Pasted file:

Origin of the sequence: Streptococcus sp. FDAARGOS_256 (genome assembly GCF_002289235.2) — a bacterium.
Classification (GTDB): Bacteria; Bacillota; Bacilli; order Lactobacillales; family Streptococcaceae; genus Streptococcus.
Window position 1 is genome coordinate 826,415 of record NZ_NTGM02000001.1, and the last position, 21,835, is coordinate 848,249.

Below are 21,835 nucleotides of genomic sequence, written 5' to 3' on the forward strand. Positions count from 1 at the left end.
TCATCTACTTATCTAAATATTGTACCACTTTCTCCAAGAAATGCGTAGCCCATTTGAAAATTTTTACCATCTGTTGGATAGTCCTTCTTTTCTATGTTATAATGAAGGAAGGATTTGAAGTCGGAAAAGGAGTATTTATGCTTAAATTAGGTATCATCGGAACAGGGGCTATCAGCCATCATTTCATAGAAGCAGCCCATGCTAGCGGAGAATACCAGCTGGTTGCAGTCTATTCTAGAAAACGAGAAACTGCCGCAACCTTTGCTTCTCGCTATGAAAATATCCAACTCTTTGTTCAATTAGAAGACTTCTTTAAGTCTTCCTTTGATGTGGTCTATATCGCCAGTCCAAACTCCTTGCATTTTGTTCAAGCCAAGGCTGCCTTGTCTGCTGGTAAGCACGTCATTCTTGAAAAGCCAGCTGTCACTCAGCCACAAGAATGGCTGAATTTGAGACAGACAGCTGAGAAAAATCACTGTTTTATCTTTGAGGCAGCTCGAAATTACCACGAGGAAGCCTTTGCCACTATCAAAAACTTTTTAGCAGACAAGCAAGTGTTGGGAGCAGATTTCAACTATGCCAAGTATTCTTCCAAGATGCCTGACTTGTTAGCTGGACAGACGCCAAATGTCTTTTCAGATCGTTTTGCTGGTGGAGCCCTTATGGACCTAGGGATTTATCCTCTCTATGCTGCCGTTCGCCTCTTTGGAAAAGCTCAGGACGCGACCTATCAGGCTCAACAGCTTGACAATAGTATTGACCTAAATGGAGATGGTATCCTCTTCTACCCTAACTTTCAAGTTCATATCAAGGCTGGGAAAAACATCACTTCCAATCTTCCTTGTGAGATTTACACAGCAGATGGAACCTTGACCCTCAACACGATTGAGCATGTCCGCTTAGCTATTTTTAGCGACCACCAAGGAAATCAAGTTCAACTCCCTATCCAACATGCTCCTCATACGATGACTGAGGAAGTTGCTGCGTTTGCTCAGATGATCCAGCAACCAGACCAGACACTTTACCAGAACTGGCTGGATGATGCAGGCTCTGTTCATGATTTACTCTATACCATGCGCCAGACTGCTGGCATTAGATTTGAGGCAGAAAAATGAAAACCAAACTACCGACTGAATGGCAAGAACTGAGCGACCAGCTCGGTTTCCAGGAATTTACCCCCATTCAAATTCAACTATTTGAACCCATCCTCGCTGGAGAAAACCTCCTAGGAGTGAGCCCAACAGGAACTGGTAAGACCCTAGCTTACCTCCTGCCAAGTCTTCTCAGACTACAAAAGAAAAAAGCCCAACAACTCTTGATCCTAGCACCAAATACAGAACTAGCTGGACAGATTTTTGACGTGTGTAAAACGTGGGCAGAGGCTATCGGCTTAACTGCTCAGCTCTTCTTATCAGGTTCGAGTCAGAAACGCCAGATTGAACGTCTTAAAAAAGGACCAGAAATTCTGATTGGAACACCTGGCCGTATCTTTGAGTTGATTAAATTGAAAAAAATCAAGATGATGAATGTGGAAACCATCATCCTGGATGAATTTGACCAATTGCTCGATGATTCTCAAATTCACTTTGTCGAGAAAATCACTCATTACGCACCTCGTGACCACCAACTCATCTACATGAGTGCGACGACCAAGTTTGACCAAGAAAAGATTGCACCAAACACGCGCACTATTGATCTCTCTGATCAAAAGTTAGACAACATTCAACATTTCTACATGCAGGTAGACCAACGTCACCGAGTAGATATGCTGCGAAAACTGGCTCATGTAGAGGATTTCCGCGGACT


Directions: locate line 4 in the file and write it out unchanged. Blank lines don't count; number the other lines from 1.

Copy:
Below are 21,835 nucleotides of genomic sequence, written 5' to 3' on the forward strand. Positions count from 1 at the left end.